New online catalogue reveals stories behind the Royal Collection

Release date: 
Wednesday, 27 April 2005

On 27 April 2005 the Royal Collection launches on its new website ( the first phase of the e-Gallery, a multimedia catalogue of some of the greatest works in the Collection.  From a drawing by Leonardo da Vinci to George IV’s Diamond Diadem, each   object   can   be   enjoyed   in fascinating detail on the e-Gallery. Catalogue entries offer a wealth of information, enhanced by unique contextual material from the Royal Archives and Royal Photograph Collection.

The e-Gallery was originally developed in 2002 for visitors to The Queen’s Galleries at Buckingham Palace and the Palace of Holyroodhouse, providing an interactive version of exhibitions.  The expanded resource is now available to all online, where it can be searched by artist, maker, collector, subject-matter or theme.  The e-Gallery contains material from across the entire Royal Collection, including paintings, drawings and watercolours, furniture and clocks, silver, sculpture, ceramics, jewellery, books and manuscripts, arms and armour. The database currently has entries for over 1,500 items and will be added to regularly.

Special ‘explore’ features on the e-Gallery show automata in motion, how objects were originally used, the complex workings of scientific instruments, hidden compartments in furniture or how conservation has uncovered a painting's original composition. You can discover how George III produced a perfect boiled egg for breakfast by using an ingenious gadget given to him by his daughters on his 66th birthday, or how technical investigation of Rembrandt’s self-portrait of 1642 revealed two earlier self-portraits on the same panel.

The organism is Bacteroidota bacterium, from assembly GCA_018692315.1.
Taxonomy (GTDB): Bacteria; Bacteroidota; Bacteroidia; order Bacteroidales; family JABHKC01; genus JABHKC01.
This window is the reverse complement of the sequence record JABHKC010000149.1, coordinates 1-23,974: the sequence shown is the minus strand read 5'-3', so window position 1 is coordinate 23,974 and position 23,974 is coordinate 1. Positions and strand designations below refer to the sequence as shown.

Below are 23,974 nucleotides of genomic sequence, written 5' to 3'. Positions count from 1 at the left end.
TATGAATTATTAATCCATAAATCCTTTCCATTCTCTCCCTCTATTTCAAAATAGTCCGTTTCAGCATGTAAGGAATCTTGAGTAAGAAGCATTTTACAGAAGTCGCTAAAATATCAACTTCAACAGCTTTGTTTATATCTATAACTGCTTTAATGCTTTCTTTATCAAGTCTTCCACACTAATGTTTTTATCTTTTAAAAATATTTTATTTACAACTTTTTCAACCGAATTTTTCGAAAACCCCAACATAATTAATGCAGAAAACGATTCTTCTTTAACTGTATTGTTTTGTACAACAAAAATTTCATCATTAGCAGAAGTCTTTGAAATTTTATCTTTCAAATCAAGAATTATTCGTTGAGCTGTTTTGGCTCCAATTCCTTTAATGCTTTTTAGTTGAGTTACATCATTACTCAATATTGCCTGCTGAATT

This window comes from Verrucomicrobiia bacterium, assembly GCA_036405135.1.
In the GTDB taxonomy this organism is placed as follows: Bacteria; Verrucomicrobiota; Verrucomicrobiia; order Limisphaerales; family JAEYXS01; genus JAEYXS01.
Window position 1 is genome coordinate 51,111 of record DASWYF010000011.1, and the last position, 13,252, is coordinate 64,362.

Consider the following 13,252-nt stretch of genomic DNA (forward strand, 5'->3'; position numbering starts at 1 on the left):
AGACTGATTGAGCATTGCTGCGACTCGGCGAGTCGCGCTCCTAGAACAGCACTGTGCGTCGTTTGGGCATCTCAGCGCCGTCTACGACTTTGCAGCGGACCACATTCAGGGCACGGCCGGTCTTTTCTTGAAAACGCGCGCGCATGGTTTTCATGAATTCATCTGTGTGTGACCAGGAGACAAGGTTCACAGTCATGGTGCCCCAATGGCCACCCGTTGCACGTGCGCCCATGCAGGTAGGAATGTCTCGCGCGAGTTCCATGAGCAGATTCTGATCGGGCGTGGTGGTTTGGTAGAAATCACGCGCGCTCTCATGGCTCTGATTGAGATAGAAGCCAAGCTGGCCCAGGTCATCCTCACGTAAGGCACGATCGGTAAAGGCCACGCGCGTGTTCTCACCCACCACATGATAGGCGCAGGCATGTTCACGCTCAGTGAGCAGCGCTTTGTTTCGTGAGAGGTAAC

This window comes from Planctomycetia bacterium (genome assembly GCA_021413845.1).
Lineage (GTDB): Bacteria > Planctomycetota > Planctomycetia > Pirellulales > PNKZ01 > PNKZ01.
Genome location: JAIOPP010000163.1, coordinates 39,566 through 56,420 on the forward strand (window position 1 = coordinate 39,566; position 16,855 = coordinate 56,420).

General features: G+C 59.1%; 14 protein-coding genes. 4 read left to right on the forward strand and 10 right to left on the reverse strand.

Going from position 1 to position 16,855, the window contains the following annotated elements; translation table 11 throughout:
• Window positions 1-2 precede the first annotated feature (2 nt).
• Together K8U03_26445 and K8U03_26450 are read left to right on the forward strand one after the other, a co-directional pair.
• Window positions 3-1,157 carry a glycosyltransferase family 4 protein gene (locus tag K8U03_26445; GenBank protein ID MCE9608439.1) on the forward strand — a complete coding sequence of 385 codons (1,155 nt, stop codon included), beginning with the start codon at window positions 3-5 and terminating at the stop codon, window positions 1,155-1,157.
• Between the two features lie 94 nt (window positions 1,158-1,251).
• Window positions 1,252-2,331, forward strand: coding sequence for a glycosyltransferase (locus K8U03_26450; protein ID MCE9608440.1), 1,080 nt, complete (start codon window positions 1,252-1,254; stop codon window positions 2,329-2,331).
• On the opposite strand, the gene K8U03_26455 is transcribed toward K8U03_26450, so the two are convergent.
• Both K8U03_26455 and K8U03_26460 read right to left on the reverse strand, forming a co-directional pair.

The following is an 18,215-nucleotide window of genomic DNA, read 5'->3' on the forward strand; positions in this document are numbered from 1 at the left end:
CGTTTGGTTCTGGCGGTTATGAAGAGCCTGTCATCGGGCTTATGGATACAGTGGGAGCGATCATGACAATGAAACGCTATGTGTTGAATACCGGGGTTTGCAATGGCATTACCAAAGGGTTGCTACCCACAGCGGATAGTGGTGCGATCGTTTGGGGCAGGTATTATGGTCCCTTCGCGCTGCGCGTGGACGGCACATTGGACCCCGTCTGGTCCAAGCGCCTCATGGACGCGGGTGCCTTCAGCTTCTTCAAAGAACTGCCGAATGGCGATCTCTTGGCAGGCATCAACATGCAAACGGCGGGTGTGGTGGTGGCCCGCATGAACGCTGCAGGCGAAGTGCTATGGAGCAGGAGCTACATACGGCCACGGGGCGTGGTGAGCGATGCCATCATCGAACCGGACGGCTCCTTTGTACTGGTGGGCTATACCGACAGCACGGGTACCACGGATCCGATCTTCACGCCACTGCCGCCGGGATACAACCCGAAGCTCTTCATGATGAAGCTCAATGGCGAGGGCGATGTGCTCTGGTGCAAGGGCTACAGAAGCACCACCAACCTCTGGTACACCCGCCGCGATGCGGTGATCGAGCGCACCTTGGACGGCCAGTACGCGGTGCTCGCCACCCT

Invoices, letters and photographs from the Royal Archives and Royal Photograph Collection provide  an  insight  into  the  commissioning  or  purchase  of  an  object.   For  example,  the e-Gallery entry for the Mosaic Egg, commissioned from Carl Fabergé by Tsar Nicholas II of Russia, reveals the 'surprise' hidden inside the object –  an enamelled medallion decorated with profile portraits of the imperial children, Olga, Tatiana, Maria, Anastasia and Alexis. The Mosaic Egg was confiscated during the Russian Revolution and later purchased by the Tsar's cousin, King George V, as a birthday gift for Queen Mary. The invoice from the Royal Archives is shown on the e-Gallery; it is made out to 'H.M.The King' for the sum of £250.

Visit the e-Gallery at

Further information is available from Public Relations and Marketing, the Royal Collection, 020 7839 1377,  Images are available from the Royal Collection’s folder in the Arts section on PA’s Picselect at or through the PA bulletin board.